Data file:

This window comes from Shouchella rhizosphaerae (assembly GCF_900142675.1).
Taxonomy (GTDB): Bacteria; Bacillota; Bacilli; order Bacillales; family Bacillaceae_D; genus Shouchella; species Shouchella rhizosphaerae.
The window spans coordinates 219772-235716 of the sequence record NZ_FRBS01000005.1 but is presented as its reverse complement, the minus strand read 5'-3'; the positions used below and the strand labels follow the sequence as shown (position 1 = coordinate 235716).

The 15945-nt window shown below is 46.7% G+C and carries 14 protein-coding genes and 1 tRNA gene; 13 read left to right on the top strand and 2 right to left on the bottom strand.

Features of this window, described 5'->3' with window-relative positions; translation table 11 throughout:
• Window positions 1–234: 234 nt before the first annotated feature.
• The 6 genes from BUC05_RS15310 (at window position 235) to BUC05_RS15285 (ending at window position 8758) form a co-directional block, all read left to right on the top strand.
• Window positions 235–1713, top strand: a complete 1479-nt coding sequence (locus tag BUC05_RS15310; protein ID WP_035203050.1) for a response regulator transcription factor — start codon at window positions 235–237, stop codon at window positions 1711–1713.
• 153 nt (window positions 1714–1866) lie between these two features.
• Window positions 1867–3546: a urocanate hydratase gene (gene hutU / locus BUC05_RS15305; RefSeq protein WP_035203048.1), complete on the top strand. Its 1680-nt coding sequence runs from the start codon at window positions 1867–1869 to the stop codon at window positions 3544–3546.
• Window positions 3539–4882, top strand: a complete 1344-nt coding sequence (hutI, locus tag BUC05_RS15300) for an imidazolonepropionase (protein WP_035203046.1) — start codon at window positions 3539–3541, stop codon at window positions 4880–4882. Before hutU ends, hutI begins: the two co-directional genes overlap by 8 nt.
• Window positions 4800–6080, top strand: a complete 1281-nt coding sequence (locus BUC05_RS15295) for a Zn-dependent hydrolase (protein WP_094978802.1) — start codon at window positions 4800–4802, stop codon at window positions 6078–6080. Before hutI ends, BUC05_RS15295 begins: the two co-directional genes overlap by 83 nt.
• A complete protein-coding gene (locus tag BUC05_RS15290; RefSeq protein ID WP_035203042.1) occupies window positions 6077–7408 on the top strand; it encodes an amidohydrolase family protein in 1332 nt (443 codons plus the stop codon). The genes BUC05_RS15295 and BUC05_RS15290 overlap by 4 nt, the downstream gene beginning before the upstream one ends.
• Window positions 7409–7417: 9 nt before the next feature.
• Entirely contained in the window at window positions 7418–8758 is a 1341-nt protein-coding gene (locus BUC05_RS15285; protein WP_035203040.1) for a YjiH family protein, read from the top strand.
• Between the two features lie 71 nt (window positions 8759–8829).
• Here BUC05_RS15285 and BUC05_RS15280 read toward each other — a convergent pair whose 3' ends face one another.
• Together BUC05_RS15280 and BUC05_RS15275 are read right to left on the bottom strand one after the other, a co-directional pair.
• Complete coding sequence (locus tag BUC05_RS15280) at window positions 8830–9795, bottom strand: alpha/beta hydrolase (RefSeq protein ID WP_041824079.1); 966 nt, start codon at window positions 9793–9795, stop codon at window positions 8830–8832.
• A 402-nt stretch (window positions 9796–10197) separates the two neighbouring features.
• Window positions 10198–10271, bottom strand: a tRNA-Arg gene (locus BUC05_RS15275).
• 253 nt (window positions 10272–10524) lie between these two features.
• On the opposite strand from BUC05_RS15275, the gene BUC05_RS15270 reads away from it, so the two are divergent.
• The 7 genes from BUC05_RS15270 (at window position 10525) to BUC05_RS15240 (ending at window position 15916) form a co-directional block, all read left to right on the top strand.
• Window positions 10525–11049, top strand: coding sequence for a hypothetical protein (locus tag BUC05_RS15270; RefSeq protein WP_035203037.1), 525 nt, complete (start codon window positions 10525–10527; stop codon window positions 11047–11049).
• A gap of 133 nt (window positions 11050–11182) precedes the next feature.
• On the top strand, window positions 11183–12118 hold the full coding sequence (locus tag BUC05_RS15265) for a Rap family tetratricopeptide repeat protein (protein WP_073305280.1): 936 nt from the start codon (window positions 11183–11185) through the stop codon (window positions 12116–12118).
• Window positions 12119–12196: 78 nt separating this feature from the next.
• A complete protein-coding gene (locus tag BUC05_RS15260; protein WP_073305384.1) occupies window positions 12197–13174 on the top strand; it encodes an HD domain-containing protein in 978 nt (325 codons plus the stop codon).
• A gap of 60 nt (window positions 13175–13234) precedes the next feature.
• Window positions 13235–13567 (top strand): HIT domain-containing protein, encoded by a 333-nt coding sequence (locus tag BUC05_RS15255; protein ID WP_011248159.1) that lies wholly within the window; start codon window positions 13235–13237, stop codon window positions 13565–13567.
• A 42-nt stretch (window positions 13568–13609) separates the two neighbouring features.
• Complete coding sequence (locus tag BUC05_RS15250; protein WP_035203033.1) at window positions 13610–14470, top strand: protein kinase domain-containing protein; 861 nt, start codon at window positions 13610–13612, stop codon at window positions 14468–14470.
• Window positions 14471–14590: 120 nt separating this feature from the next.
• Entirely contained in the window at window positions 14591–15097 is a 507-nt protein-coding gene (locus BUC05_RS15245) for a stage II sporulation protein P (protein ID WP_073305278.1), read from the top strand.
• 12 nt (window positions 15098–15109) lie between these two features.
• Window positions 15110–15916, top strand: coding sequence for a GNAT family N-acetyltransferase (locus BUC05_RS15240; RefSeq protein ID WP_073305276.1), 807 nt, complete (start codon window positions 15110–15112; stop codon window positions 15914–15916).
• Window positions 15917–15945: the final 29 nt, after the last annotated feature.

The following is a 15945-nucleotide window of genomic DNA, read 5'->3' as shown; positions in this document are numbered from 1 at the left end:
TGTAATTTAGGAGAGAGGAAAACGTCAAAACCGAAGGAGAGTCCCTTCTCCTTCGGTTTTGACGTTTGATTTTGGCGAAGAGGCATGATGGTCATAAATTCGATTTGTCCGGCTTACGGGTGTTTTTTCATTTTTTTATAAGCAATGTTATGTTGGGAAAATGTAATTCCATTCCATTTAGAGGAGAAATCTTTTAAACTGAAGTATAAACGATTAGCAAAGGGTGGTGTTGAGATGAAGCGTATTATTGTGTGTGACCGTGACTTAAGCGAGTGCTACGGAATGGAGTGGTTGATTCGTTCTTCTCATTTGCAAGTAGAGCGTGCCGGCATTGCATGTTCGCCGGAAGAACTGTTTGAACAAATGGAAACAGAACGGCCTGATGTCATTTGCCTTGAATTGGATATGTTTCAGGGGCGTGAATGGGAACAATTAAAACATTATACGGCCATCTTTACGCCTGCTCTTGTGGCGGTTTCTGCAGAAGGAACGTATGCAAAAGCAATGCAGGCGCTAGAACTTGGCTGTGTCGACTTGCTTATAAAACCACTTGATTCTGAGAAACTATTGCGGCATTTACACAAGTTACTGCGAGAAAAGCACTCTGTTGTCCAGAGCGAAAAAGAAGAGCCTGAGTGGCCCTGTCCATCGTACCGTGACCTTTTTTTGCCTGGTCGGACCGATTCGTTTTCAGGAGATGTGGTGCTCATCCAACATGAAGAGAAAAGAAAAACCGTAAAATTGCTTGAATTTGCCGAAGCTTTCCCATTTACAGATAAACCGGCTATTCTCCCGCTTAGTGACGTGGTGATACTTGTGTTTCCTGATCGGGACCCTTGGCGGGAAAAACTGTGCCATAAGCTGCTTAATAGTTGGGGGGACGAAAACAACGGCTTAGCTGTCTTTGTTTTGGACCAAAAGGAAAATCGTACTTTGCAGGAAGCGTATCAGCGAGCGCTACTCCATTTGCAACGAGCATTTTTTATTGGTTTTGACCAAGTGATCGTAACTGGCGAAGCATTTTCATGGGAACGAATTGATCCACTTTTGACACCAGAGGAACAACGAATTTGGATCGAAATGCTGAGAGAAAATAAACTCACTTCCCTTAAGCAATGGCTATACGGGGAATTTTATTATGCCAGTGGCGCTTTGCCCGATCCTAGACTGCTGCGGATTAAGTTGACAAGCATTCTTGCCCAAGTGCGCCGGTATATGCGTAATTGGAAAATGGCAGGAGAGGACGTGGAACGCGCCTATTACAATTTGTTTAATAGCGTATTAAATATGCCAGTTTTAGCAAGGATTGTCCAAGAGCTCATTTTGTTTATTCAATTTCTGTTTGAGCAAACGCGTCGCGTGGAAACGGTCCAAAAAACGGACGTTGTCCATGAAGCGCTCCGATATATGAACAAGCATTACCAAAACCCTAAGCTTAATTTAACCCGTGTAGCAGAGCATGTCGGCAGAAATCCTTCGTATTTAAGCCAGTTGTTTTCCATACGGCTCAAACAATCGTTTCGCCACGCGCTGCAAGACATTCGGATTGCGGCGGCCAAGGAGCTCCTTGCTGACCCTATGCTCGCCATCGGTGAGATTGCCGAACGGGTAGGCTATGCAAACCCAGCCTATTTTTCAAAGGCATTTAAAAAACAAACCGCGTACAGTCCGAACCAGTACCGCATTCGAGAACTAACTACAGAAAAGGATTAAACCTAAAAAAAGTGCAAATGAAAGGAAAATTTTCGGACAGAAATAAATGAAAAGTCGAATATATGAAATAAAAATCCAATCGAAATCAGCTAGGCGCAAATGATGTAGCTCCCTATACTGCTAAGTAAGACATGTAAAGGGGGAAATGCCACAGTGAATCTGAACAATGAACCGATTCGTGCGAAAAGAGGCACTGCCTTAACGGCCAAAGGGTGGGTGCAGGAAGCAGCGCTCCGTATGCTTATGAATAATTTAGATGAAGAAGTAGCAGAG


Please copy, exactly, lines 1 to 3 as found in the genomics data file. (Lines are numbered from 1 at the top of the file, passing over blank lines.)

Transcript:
This window comes from Shouchella rhizosphaerae (assembly GCF_900142675.1).
Taxonomy (GTDB): Bacteria; Bacillota; Bacilli; order Bacillales; family Bacillaceae_D; genus Shouchella; species Shouchella rhizosphaerae.
The window spans coordinates 219772-235716 of the sequence record NZ_FRBS01000005.1 but is presented as its reverse complement, the minus strand read 5'-3'; the positions used below and the strand labels follow the sequence as shown (position 1 = coordinate 235716).